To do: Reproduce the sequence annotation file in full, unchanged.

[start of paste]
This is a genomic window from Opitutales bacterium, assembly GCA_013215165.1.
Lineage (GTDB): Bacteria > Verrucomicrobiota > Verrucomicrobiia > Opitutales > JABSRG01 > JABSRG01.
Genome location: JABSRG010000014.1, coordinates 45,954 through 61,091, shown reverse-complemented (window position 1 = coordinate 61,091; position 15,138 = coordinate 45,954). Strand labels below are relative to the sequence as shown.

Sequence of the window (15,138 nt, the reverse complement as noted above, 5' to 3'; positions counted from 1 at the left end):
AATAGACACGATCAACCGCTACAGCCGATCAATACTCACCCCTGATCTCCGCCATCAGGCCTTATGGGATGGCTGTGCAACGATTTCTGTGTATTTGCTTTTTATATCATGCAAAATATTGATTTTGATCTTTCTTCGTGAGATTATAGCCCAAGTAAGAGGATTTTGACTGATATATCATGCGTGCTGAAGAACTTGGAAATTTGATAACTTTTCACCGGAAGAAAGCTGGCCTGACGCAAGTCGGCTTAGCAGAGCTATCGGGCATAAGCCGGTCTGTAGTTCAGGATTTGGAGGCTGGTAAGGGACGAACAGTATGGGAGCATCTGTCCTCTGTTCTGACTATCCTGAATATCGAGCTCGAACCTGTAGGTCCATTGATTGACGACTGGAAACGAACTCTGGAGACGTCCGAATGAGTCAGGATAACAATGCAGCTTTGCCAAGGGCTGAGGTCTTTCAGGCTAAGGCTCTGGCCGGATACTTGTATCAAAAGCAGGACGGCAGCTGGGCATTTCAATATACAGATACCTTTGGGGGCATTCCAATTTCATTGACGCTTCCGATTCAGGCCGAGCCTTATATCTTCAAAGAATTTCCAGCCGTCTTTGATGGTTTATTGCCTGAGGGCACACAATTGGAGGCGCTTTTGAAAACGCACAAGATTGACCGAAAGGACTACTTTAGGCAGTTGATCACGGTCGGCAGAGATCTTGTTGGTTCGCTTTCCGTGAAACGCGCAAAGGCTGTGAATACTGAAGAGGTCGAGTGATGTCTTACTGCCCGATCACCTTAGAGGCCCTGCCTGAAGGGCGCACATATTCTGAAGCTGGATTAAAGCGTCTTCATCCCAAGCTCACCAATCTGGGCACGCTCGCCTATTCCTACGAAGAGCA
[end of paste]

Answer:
This is a genomic window from Opitutales bacterium, assembly GCA_013215165.1.
Lineage (GTDB): Bacteria > Verrucomicrobiota > Verrucomicrobiia > Opitutales > JABSRG01 > JABSRG01.
Genome location: JABSRG010000014.1, coordinates 45,954 through 61,091, shown reverse-complemented (window position 1 = coordinate 61,091; position 15,138 = coordinate 45,954). Strand labels below are relative to the sequence as shown.

Sequence of the window (15,138 nt, the reverse complement as noted above, 5' to 3'; positions counted from 1 at the left end):
AATAGACACGATCAACCGCTACAGCCGATCAATACTCACCCCTGATCTCCGCCATCAGGCCTTATGGGATGGCTGTGCAACGATTTCTGTGTATTTGCTTTTTATATCATGCAAAATATTGATTTTGATCTTTCTTCGTGAGATTATAGCCCAAGTAAGAGGATTTTGACTGATATATCATGCGTGCTGAAGAACTTGGAAATTTGATAACTTTTCACCGGAAGAAAGCTGGCCTGACGCAAGTCGGCTTAGCAGAGCTATCGGGCATAAGCCGGTCTGTAGTTCAGGATTTGGAGGCTGGTAAGGGACGAACAGTATGGGAGCATCTGTCCTCTGTTCTGACTATCCTGAATATCGAGCTCGAACCTGTAGGTCCATTGATTGACGACTGGAAACGAACTCTGGAGACGTCCGAATGAGTCAGGATAACAATGCAGCTTTGCCAAGGGCTGAGGTCTTTCAGGCTAAGGCTCTGGCCGGATACTTGTATCAAAAGCAGGACGGCAGCTGGGCATTTCAATATACAGATACCTTTGGGGGCATTCCAATTTCATTGACGCTTCCGATTCAGGCCGAGCCTTATATCTTCAAAGAATTTCCAGCCGTCTTTGATGGTTTATTGCCTGAGGGCACACAATTGGAGGCGCTTTTGAAAACGCACAAGATTGACCGAAAGGACTACTTTAGGCAGTTGATCACGGTCGGCAGAGATCTTGTTGGTTCGCTTTCCGTGAAACGCGCAAAGGCTGTGAATACTGAAGAGGTCGAGTGATGTCTTACTGCCCGATCACCTTAGAGGCCCTGCCTGAAGGGCGCACATATTCTGAAGCTGGATTAAAGCGTCTTCATCCCAAGCTCACCAATCTGGGCACGCTCGCCTATTCCTACGAAGAGCA